David Womack
David Womack on Space
David Womack is the executive creative director of experience design in the mobile and social group at R/GA. He is also on the faculty of the MFA in interaction design program at School of Visual Arts in New York.


Steff Geissbühler
Steff Geissbühler on Color Blind
Steff Geissbühler is among America’s most celebrated designers of integrated brand and corporate identity programs.


Liz Gerber
Liz Gerber on Feedback
Liz Gerber is the Junior Breed Chair of Design at Northwestern U. and Faculty Founder of Design For America.


Rob Forbes
Rob Forbes on Perfection
Rob Forbes’ career includes work in both the Arts and Business fields. Forbes is best known as the Founder of Design Within Reach and for the vision of a business that has grown into the leading retail destination for modern design in the US.


Jake Nickell
Jake Nickell on Creating
Jake Nickell is the co-founder of skinnyCorp and Threadless.com, along with a “bunch of other little projects”.


Sara Ivry
Sara Ivry on Language
Sara Ivry is the host of Vox Tablet, the weekly podcast of Tablet Magazine, and a writer who has contributed to the New York Times, Bookforum, the Boston Globe, and other publications.


J.D. McClatchy
J. D. McClatchy on Relationships
J. D. McClatchy is the author of six books of poetry and many texts for musical settings, including eight opera libretti.


Steven Heller
Steven Heller on Recommendations
Steven Heller is the co-chair (with Lita Talarico) of the School of Visual Arts MFA Design / Designer as Author + Entrepreneur program and the SVA Masters Workshop in Rome. He is a prolific writer.


John Foster
John Foster on Colloquialisms
John Foster has been a longtime collector of self-taught art and vernacular photography, as well as an artist, designer, and art curator.


Chip Kidd
Chip Kidd on Ready
Chip Kidd is a Designer/Writer in New York City. His book cover designs for Alfred A. Knopf, where he has worked non-stop since 1986, have helped create a revolution in the art of American book packaging.


Natalie Foster
Natalie Foster on Sharing
Natalie Foster is the Executive Director and Co-Founder of Peers.


Adam Harrison Levy
Adam Harrison Levy on Questions
Adam Harrison Levy is a writer and film-maker. He teaches at the School of the Visual Arts. In 2012 he was a Poynter Fellow at Yale University.


Thomas Fisher
Thomas Fisher on Survival
Thomas Fisher is dean of the College of Design at the University of Minnesota.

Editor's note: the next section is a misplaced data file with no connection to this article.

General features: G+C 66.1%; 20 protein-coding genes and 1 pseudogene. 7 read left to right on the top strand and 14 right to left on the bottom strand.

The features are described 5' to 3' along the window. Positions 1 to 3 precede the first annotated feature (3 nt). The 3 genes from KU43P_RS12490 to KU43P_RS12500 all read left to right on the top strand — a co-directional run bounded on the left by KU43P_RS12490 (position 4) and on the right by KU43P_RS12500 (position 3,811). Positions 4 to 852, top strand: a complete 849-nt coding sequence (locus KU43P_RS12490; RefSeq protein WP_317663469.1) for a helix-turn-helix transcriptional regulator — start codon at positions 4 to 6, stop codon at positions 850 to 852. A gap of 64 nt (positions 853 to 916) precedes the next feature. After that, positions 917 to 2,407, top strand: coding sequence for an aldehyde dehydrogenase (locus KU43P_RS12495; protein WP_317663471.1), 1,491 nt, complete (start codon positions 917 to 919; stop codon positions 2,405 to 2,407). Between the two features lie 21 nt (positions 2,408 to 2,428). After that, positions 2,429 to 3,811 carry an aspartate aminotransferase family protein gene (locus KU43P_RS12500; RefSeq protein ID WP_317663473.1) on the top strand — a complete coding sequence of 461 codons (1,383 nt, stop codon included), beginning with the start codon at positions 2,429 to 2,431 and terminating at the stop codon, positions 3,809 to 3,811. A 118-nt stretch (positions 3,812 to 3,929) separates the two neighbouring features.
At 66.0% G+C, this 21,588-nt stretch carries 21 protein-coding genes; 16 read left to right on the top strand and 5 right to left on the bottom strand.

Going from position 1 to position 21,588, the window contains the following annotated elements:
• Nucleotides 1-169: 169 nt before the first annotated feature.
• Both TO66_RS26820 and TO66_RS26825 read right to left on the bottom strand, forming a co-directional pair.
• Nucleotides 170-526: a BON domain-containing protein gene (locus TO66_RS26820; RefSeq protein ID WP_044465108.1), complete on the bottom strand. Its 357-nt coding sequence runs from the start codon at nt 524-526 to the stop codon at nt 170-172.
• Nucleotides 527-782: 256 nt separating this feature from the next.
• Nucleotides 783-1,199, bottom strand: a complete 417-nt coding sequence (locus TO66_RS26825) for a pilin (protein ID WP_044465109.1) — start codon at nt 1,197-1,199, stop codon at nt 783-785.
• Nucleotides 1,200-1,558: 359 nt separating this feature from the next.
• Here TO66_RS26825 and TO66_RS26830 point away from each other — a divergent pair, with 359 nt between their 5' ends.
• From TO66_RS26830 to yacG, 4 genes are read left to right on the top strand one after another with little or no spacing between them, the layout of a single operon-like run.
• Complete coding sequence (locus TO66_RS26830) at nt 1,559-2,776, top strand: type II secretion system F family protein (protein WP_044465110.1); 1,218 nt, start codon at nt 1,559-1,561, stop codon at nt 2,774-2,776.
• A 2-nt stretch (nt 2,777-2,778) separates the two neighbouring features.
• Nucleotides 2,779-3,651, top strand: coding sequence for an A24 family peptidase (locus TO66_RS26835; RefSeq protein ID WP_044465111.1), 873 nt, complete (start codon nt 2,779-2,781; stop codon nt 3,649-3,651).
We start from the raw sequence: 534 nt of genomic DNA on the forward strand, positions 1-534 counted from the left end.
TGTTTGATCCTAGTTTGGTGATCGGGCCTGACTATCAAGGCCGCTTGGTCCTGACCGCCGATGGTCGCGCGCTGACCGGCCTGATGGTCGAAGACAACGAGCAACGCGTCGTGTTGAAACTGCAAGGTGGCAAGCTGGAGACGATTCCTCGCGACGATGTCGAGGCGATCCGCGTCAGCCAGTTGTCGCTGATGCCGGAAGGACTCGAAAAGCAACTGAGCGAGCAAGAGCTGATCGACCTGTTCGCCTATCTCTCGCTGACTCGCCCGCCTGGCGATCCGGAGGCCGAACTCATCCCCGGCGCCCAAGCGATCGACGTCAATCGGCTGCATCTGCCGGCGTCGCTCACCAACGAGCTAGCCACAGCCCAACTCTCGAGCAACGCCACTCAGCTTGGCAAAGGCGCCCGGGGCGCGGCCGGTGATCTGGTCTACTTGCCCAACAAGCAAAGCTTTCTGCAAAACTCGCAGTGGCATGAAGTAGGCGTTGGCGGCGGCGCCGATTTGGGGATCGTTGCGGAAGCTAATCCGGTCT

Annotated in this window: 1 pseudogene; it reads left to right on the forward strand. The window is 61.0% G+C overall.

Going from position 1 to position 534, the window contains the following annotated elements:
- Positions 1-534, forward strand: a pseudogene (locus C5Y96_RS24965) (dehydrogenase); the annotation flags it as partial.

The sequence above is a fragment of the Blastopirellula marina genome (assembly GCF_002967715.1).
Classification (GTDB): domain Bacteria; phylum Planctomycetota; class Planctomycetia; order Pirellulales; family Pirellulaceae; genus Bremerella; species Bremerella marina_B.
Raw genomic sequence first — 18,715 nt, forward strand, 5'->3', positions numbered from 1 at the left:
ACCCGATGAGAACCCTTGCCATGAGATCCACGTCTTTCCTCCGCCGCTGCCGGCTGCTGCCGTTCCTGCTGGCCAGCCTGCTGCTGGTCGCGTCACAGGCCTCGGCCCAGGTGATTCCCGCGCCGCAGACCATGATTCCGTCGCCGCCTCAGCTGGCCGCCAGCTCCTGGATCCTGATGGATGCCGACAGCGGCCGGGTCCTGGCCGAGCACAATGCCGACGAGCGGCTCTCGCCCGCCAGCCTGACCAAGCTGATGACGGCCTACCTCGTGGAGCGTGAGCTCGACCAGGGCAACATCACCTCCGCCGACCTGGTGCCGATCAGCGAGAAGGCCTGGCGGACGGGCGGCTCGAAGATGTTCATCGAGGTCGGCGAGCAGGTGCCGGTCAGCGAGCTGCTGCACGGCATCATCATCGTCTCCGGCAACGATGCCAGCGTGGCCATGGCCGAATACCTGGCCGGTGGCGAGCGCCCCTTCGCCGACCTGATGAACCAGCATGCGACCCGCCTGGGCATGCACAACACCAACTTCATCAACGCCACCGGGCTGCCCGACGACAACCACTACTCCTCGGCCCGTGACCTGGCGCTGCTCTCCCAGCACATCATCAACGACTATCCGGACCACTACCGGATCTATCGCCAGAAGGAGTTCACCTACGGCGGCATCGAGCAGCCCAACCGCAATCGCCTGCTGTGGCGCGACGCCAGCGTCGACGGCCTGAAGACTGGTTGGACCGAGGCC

Mark Lamster
Mark Lamster on Complaining
Mark Lamster is the architecture critic of the Dallas Morning News and a professor at the University of Texas at Arlington School of Architecture.


Marvin Heiferman
Marvin Heiferman on Photography
Marvin Heiferman, a curator and writer, develops exhibitions, websites and publications that explore visual culture.


Joanna Radin
Joanna Radin on Potential
Joanna Radin is Assistant Professor in the Section for the History of Medicine at Yale University, where she also holds affiliations with the departments of History and of Anthropology.


John Maeda
John Maeda on Loops
We’re in the same loop. Culture lags. Art and design have to pick up the slack.


Wendy MacLeod
Wendy MacLeod on Fasting
Wendy MacLeod ia an award-winning playwright.


Ricky Jay
Ricky Jay on Collecting
Ricky Jay is considered one of the world's great sleight of hand artists.


Alice Twemlow
Alice Twemlow on Home
Alice Twemlow is the co-founder and chair of a two-year graduate program in Design Criticism at the School of Visual Arts in New York City. She is also a PhD candidate in the History of Design department at the Royal College of Art, London.


Nicholas Christakis
Nicholas Christakis on Networks
Nicholas A. Christakis, MD, PhD, MPH, is a social scientist and physician who conducts research on social factors that affect health, health care, and longevity.


Ralph Caplan
Ralph Caplan on Titles
Ralph Caplan is a writer and communications consultant and lectures on design. He is the former editor-in-chief of I.D. Magazine and the author of several books.


Rob Walker
Rob Walker on Seeing
Rob Walker is a technology/culture columnist for Yahoo News. He is the former Consumed columnist for The New York Times Magazine, and has contributed to many publications.


Jessica Helfand
Jessica Helfand on Brevity
Jessica Helfand, a founding editor of Design Observer, is an award-winning graphic designer, writer, and educator.



Observed


The not-so-quiet panic from climate scientists.

Donald Trump has been framing Chinese immigrants as mostly “military-age” men, here to stir trouble from within. “And it sounds like to me, are they trying to build a little army in our country? Is that what they’re trying to do?” he said in a campaign stop last month. But one immigrant who traveled through Ecuador to the U.S. border told the AP that it’s not true. “It is impossible that they would walk on foot for over one month” to organize an attack, he said. “We came here to make money.” Another, who hopes to make enough to bring his wife and children, said, “This trip is deadly. People die. The trip isn’t suitable for women — it’s not suitable for anyone.”